Trotting a small river for roach, chub, bleak, dace and skimmer bream is a fantastic way to spend a day fishing. It’s an active method that involves flicking your rig out, paying out line from the reel, mending the line to make sure the float travels along the right line, and occasionally holding back the float to make the bait flutter off the bottom. Then wham. The float ducks under and a fish is on. Brilliant!
This type of fishing requires a different approach to stillwater fishing where the float is cast overhead. A stickfloat rig needs to be cast underarm, from one side. This means that tangles can prove a problem, but not if you have set your rig up correctly. And this one, below, is not only ideal for catching fish at all depths as the bait falls, but it’s also virtually tangle free! Here’s what you need to do…
A Choose a light floating mainline, something like 2-3lb Drennan Floatfish would be ideal for this rig. The floating line lifts off the water easily, therefore you can mend your line to keep control of the float really easily, plus you’ll be able to strike fast bites easier too.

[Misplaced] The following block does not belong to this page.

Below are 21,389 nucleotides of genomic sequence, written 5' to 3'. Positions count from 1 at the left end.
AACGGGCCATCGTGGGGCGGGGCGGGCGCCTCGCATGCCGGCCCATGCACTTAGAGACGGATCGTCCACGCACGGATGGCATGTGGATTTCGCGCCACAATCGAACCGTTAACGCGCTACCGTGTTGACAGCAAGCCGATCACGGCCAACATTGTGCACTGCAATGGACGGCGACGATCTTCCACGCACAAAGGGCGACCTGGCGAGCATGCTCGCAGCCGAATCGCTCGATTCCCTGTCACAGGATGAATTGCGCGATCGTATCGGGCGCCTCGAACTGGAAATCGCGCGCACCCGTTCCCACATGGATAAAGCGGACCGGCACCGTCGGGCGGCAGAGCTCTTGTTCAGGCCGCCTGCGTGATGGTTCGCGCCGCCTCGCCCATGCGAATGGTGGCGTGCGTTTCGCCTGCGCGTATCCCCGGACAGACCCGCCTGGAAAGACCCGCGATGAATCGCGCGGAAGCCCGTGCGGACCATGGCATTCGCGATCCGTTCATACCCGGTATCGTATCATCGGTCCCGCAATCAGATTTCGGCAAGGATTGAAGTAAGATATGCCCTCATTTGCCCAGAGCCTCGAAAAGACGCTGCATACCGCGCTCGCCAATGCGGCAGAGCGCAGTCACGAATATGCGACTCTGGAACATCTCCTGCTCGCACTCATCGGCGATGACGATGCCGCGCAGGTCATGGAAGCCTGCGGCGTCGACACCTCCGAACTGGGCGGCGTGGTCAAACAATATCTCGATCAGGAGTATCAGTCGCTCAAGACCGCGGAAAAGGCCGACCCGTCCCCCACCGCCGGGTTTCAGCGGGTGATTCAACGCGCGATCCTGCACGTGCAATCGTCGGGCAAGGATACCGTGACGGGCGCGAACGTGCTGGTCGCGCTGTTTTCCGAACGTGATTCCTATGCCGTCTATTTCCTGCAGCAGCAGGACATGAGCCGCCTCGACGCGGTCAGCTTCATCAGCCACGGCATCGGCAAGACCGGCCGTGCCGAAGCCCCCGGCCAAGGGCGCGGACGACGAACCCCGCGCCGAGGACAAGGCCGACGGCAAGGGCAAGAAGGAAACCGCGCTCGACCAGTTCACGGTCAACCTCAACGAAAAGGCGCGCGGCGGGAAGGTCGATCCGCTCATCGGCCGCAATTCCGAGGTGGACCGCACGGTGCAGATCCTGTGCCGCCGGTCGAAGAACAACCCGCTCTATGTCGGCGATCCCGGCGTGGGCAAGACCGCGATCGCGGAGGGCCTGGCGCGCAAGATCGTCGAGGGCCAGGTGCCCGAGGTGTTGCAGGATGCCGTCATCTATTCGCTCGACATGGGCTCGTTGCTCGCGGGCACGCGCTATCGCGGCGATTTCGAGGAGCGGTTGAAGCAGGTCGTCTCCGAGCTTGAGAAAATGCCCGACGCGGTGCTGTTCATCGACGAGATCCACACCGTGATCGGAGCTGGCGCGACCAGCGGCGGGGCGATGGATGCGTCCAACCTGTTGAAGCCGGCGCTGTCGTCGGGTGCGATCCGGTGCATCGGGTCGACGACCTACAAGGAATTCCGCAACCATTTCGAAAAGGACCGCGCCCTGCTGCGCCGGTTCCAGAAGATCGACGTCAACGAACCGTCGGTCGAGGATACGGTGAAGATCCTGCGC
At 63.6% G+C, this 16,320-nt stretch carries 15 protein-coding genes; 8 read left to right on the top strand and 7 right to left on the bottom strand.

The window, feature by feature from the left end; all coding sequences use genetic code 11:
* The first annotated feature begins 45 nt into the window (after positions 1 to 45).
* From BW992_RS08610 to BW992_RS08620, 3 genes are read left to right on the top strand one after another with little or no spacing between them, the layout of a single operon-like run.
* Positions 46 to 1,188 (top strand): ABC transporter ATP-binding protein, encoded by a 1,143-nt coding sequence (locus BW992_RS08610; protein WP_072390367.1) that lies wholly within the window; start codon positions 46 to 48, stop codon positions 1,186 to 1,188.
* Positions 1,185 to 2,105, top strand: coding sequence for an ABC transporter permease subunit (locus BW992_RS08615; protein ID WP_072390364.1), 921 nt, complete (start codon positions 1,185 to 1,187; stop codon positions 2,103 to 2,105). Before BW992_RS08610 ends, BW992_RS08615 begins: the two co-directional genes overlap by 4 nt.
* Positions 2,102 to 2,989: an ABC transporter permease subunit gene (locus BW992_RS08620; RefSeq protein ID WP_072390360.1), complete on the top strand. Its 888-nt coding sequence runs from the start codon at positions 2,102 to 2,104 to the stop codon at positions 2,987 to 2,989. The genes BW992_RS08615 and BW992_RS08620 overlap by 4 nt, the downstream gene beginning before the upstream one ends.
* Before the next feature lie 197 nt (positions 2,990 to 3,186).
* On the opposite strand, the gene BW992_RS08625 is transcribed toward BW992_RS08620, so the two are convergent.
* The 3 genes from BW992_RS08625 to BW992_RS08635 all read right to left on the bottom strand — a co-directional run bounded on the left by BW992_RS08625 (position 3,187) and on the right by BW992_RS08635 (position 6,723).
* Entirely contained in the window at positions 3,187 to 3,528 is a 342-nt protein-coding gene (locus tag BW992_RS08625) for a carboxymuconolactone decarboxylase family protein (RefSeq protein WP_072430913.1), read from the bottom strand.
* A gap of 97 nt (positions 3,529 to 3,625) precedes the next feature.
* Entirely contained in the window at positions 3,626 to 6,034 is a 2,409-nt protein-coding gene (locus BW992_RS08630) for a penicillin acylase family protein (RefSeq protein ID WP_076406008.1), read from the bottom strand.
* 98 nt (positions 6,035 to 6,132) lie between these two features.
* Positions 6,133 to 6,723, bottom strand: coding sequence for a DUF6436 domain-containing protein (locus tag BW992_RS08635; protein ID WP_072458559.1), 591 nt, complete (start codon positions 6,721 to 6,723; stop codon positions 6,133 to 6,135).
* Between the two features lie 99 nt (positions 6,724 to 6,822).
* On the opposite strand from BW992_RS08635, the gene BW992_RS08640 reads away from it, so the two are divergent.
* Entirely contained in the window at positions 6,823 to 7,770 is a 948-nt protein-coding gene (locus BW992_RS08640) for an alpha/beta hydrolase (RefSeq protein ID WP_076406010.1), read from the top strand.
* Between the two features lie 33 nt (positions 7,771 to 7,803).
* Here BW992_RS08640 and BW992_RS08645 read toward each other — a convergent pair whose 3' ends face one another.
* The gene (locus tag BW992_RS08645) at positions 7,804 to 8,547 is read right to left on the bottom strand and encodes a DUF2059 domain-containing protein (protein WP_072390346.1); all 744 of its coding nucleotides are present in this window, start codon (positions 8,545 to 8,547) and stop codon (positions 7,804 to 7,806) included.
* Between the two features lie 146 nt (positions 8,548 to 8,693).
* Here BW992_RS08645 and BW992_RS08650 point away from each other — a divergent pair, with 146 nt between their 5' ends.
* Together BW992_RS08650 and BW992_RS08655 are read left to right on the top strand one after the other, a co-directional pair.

B The best type of float to use when fishing slow-paced rivers and streams is a plastic, cane or carbon stemmed stickfloat as these are nice and light. It needs to be attached to the line using three rubbers. Thread them onto the line first and then pass the float inside the rubbers. One rubber needs to be positioned under the sight tip, the other in the middle and the final one over the stem. Once you have found the correct depth, mark it using a single No8 shot directly underneath the float.
C The shot needs to be equally spaced down the line, but the majority of the weight needs to be positioned in the top two-thirds of the rig. Here pairs of shot have been used, equally spaced down the line. Pairs of No8 or No6 shot are ideal.
D The last two shot should be set singularly to produce a slow and natural fall of the hookbait through the last foot or so of water. No8 shot are ideal for this.
E As with all rigs, your hook needs to suit the bait that you are fishing with.